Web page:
Non-disabled families pay to skip to the front of amusement park lines, report says
Families with disabled members outraged
5:50 PM, May 14, 2013
9:08 PM, May 14, 2013
PALM CITY, Fla.-- Bonnie Peters shows off pictures of her two grandsons with a picture book from their first trip to Disney World.
She treasures the memories from the trip she says was made less stressful thanks to Disney.
Her two grandsons have autism. Peters says Disney gave them badges that would help them skip ahead in long lines.
"It gave them the opportunity to go on the rides, to have fun, to see everything, and to feel like normal kids for the day," Peters explained.
She says waiting in line can be a tough situation for her boys and for her. "You're dealing with the stress of them having an outburst. You get bad looks from people. They don't understand it's an autism situation," Peters explained.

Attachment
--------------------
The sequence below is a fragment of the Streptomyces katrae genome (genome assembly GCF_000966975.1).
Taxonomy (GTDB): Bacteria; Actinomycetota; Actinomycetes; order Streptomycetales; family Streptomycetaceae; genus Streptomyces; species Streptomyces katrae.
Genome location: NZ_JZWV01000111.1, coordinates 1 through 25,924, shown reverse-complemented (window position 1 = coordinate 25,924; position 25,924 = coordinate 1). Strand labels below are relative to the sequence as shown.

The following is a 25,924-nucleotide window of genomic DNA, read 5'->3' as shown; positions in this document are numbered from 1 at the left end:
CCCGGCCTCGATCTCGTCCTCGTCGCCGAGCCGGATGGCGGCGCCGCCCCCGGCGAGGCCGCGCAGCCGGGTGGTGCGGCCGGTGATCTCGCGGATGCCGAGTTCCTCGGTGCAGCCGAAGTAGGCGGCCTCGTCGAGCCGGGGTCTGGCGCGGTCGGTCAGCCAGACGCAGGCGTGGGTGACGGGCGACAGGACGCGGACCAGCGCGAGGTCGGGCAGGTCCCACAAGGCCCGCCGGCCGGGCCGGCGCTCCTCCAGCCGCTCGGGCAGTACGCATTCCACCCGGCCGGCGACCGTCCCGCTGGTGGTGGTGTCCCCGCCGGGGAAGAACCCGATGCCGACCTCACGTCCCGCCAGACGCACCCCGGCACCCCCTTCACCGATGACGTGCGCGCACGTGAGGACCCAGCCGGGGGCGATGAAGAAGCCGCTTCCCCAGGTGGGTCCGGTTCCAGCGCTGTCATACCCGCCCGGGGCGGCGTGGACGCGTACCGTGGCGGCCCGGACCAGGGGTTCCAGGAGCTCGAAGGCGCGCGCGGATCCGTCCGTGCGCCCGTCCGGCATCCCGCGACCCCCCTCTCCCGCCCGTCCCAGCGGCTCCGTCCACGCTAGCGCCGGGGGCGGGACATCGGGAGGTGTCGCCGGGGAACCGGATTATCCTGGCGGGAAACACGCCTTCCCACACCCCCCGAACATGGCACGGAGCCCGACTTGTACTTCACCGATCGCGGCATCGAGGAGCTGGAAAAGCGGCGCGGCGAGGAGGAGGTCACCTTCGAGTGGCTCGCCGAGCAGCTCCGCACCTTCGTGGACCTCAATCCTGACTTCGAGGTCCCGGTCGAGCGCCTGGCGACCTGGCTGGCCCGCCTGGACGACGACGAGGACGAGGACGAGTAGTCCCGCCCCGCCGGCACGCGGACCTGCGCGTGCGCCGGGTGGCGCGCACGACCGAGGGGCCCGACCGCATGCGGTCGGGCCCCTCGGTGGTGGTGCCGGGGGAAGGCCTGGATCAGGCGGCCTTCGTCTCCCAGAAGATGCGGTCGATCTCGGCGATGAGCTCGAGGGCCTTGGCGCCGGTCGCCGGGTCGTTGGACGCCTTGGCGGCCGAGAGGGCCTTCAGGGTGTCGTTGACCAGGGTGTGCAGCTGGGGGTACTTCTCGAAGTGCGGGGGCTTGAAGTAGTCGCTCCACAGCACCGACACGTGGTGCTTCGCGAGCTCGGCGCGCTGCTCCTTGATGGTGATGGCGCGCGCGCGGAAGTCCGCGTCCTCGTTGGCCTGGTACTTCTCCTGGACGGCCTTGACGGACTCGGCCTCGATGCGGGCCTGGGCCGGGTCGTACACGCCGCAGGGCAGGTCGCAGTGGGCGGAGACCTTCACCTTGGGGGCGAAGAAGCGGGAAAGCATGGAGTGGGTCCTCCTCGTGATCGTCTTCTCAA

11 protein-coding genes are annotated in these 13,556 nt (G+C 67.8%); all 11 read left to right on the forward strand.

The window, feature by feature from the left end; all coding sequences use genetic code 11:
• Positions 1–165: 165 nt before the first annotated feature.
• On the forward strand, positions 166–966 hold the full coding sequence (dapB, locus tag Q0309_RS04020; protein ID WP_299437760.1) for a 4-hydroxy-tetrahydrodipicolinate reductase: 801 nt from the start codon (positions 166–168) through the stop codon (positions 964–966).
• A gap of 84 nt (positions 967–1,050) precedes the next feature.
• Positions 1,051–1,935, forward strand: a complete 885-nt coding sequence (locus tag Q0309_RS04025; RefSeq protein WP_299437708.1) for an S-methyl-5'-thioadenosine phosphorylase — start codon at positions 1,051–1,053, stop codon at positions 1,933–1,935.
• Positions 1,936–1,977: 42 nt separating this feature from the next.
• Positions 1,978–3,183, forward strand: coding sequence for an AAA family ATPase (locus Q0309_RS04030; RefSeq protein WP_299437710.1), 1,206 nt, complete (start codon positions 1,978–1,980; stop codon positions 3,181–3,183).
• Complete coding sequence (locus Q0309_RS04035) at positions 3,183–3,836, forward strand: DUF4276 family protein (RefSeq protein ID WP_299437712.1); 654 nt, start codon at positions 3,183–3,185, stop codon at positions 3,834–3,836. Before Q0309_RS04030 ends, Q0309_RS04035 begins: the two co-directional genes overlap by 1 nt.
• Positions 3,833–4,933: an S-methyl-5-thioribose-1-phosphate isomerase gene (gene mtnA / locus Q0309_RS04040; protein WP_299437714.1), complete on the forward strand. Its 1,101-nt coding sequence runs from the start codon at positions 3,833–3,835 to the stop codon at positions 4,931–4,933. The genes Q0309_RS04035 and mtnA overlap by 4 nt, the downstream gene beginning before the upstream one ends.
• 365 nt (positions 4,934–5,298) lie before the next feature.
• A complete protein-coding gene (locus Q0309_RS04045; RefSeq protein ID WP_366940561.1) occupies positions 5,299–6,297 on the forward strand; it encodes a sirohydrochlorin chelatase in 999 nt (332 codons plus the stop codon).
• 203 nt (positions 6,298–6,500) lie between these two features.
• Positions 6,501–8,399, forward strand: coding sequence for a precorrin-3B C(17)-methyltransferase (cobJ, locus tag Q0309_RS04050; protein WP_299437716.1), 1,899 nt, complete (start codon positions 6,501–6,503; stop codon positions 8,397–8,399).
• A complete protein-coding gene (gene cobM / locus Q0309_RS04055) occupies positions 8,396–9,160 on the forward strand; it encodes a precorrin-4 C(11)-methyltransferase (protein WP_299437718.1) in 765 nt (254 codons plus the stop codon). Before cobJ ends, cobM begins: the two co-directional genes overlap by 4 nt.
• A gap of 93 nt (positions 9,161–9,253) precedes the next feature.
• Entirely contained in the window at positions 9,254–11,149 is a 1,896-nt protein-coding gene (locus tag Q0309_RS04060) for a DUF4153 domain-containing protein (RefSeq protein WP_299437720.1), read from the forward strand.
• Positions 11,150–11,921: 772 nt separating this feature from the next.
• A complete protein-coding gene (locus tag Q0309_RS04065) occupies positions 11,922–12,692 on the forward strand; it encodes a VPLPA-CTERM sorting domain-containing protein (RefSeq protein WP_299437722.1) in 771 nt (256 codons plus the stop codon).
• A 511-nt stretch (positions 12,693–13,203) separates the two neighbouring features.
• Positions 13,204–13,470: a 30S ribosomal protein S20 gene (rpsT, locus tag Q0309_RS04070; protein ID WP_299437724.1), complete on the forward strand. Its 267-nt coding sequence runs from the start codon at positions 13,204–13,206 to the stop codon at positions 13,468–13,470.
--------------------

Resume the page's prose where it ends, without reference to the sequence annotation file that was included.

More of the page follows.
According to the report, the physically challenged people pretend they are members of the family who hired them so the entire group can move to the front of the line.
The Post says the "black-market Disney guides" cost about $130 an hour, or $1,040 for an eight-hour day.
Peters says she's outraged to hear some people may be taking advantage of this luxury reserved for the disabled. "The fact that people are taking advantage of this because they have the money and can do it is so insensitive... If you can afford this, go when the park is not busy. We don't have that luxury."
She asks other families to enjoy the ability to wait in line. "I will tell you, if you gave me the opportunity to have nothing wrong with your kids and stand in line for three hours, I'd trade you in a minute," Peters said.